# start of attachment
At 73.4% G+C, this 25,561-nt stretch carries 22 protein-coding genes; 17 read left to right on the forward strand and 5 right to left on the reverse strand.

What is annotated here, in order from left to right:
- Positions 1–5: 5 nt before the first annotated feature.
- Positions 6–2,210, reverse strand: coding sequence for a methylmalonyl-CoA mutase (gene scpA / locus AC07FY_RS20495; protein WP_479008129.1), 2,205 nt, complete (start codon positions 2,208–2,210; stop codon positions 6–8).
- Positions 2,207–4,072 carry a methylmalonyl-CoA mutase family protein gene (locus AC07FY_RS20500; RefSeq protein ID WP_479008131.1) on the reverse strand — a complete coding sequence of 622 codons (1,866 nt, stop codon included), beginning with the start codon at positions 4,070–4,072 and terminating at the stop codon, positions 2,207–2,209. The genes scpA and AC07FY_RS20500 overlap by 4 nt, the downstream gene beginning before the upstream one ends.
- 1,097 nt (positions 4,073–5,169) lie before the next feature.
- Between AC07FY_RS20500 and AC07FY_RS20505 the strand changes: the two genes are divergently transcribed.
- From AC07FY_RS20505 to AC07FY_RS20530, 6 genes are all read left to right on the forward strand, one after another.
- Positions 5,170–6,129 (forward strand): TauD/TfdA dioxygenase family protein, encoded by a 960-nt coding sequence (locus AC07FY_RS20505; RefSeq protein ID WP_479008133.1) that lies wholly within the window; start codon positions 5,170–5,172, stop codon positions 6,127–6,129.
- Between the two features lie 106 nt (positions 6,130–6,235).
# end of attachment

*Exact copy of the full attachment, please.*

At 73.4% G+C, this 25,561-nt stretch carries 22 protein-coding genes; 17 read left to right on the forward strand and 5 right to left on the reverse strand.

What is annotated here, in order from left to right:
- Positions 1–5: 5 nt before the first annotated feature.
- Positions 6–2,210, reverse strand: coding sequence for a methylmalonyl-CoA mutase (gene scpA / locus AC07FY_RS20495; protein WP_479008129.1), 2,205 nt, complete (start codon positions 2,208–2,210; stop codon positions 6–8).
- Positions 2,207–4,072 carry a methylmalonyl-CoA mutase family protein gene (locus AC07FY_RS20500; RefSeq protein ID WP_479008131.1) on the reverse strand — a complete coding sequence of 622 codons (1,866 nt, stop codon included), beginning with the start codon at positions 4,070–4,072 and terminating at the stop codon, positions 2,207–2,209. The genes scpA and AC07FY_RS20500 overlap by 4 nt, the downstream gene beginning before the upstream one ends.
- 1,097 nt (positions 4,073–5,169) lie before the next feature.
- Between AC07FY_RS20500 and AC07FY_RS20505 the strand changes: the two genes are divergently transcribed.
- From AC07FY_RS20505 to AC07FY_RS20530, 6 genes are all read left to right on the forward strand, one after another.
- Positions 5,170–6,129 (forward strand): TauD/TfdA dioxygenase family protein, encoded by a 960-nt coding sequence (locus AC07FY_RS20505; RefSeq protein ID WP_479008133.1) that lies wholly within the window; start codon positions 5,170–5,172, stop codon positions 6,127–6,129.
- Between the two features lie 106 nt (positions 6,130–6,235).